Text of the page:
Another of those books stole back into my memory not long ago, a book easily and cheaply available on eBay, so I’m re-heading this series as Some Books, allowing me the flexibility to add to it whenever memory strikes.
The latest of these books is Cameron McCabe’s The Face on the Cutting-Room Floor.
This is a very unusual book, one that was never a commercial success, but one which has retained a reputation that, despite it always being no more than a cult interest, it has been periodically rediscovered by connoisseurs. When I first read it in the Seventies, it was in its first hardback reissue after decades of obscurity, when it was extremely difficult to find.
The novel, which was McCabe’s only book, for reasons which will be entirely understandable once I go on to describe it, was originally published in 1937. When I read it, the whereabouts of the author, or if he was still living, were unknown, and its royalties were placed in a trust fund pending the uncovering of the author who, it eventually appeared was creative polymath and scientist Ernest Borneman, a refugee from Nazi Germany whose first book in English this is.
Which makes the book all the more remarkable.
I was initially attracted to this book by it’s unusual title. I don’t know if the term is still in use today, but when the book was first published, ‘the face on the cutting-room floor’ was a film industry for an actor or actress – usually a minor one – whose entire performance was cut from the finished film.
It comes into use immediately the book starts. It’s a first person narration by McCabe himself, Scottish by birth, Canadian by upbringing, a cutter (i.e., editor) working for a film company with studios near the centre of London. He’s working simultaneously on several films, including an unnamed and complete film starring Maria Ray, Ian Jensen and Estella Lamare. Ray and Jensen are established stars, Lamare a newcomer for whom this will be her breakthrough role. Until studio boss Isador Bloom orders McCabe to cut her out of the picture completely.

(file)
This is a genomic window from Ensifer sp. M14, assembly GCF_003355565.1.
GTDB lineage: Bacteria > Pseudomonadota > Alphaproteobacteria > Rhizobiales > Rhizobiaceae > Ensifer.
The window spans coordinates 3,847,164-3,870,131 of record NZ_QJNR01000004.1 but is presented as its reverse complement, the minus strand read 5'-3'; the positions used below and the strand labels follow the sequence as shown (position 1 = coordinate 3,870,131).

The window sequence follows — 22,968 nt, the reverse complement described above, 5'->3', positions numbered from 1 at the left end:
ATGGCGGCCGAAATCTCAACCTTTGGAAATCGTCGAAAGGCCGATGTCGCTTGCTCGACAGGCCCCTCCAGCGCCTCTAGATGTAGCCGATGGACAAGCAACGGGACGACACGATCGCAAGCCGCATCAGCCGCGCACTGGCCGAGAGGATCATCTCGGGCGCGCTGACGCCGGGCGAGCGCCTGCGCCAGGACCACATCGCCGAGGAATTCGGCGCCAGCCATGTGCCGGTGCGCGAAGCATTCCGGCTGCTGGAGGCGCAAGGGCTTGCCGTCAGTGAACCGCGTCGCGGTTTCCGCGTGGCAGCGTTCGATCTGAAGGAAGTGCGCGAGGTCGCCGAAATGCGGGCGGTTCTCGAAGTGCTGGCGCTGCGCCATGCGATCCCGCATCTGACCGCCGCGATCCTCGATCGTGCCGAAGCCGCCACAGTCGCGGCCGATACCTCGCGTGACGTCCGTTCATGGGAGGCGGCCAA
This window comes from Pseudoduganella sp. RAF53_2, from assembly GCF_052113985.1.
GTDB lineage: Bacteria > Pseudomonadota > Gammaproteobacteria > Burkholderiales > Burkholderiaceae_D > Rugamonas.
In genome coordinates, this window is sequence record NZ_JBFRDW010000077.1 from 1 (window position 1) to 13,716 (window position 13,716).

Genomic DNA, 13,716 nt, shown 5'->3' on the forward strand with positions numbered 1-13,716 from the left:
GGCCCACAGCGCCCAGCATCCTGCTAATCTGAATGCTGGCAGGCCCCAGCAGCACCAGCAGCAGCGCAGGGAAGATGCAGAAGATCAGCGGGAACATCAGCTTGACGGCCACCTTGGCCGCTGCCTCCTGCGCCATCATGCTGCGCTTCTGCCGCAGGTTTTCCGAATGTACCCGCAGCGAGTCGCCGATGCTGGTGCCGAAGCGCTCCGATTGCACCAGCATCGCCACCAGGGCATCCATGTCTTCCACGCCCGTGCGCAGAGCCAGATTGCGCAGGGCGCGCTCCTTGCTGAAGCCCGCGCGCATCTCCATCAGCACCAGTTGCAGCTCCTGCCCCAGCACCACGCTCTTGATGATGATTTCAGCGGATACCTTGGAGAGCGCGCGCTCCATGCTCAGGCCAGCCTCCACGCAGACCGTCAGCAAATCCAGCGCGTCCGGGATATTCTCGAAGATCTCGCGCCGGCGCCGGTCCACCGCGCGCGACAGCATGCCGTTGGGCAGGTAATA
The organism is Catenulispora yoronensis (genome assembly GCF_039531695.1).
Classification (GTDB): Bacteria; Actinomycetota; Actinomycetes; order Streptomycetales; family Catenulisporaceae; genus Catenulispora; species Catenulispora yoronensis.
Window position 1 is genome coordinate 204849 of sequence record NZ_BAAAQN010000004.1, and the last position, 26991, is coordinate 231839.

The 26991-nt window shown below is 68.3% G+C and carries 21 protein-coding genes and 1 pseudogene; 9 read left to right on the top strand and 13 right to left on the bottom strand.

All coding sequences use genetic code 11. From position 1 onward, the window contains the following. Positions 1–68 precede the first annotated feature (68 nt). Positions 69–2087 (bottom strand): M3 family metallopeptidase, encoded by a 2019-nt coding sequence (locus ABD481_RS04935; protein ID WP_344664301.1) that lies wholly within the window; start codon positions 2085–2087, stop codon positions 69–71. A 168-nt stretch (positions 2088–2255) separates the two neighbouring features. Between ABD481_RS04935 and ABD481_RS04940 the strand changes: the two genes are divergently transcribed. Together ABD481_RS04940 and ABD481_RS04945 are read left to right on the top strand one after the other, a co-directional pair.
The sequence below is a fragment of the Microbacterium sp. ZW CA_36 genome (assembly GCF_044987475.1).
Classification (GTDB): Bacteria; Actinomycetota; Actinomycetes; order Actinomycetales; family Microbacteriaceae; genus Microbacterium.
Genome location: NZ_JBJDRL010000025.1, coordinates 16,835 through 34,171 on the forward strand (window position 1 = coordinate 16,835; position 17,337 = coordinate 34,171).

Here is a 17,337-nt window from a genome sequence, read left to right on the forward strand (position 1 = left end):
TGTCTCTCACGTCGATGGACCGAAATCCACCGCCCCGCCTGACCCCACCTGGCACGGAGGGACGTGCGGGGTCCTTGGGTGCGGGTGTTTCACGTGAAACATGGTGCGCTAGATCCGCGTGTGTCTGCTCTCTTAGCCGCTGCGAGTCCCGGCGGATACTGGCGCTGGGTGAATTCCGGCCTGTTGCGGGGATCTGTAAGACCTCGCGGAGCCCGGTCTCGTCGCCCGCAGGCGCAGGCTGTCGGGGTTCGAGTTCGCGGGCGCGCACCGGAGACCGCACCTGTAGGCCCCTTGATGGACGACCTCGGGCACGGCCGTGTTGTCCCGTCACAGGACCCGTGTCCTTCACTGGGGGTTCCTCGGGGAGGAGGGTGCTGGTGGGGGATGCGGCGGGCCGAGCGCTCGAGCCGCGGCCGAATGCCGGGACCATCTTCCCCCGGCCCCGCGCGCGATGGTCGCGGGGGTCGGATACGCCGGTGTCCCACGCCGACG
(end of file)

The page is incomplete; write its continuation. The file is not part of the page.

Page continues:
This is completely unexpected. The film is about a love triangle, and cutting Estella out will not only mean extensive re-shoots, but will wreck the storyline. McCabe is naturally puzzled and seeks the advice of his fellow cutter, Robertson. But first Robertson’s phone is engaged, then his studios are empty, though his camera is warm from use, and then they’re locked. So McCabe takes his secretary, Dinah, out on the town, until they bump into Robertson and other from the studio. Robertson maintains he was out whilst McCabe was trying to contact him.
Suddenly, McCabe blurts out the title, and leaves Dinah to keep Robertson out until 3.30am whilst he disappears, on business he doesn’t disclose.
The next day, the studio is filled with the news that Estella Lamare has been found dead in Robertson’s cutting rooms.
What follows is a detective story, or is it? There is a suspicious death, which may or may not be murder. There is an Inspector of Police. An amateur who becomes deeply involved in the investigation of the crime. There is another death, a person connected to the first, maybe, victim, and this certainly is a murder.
All the accoutrements are there. It walks like a detective story, it talks like a detective story, but it definitely does not quack like a detective story.
For when the killer is exposed, it is McCabe himself. But, unlike Agatha Christie’s The Murder of Roger Ackroyd, exposure of the murderer is not the point of the story. We are at best only two-thirds of the way through the book.
McCabe is arrested, tried, defends himself, is acquitted by undermining Inspector Smith’s methods. A month later, Smith, disgraced, fired, turns up on McCabe’s doorstep, intent on killing McCabe for having cheated justice. McCabe, having become disillusioned at his ‘victory’, having failed to get what he (improbably) expected, admits to the killing, begs half an hour to finish his account of the affair (i.e., the book thus far), and then allows Smith to shoot him. Smith subsequently hangs for the murder.
But that’s not all. McCabe has finished by sending his manuscript to Müller, a minor character, a journalist, who has it published. Müller then writes a long, erudite, epilogue, explaining the book to us the readers, whilst simultaneously reviewing the combined efforts of the book’s reviewers, complete with extensive quotes (all taken, as correctly sourced, from real reviews, with only McCabe’s name etc. substituted for the original books).
People, what we have here is a deconstructionist book whole decades before deconstructionism was invented. Nor is that all: the ghost of McCabe pops up before the end to argue with Müller over his interpretation of McCabe’s ending.
What is yet more, now that the waters have been thoroughly muddied, Müller proceeds to throw in another bucket of silt in a short coda in which he bumps into Maria Ray, in which she contradicts all the endings so far given, and throws in several more theories (McCabe committed suicide to frame Smith as his murderer (!) is only one of them.)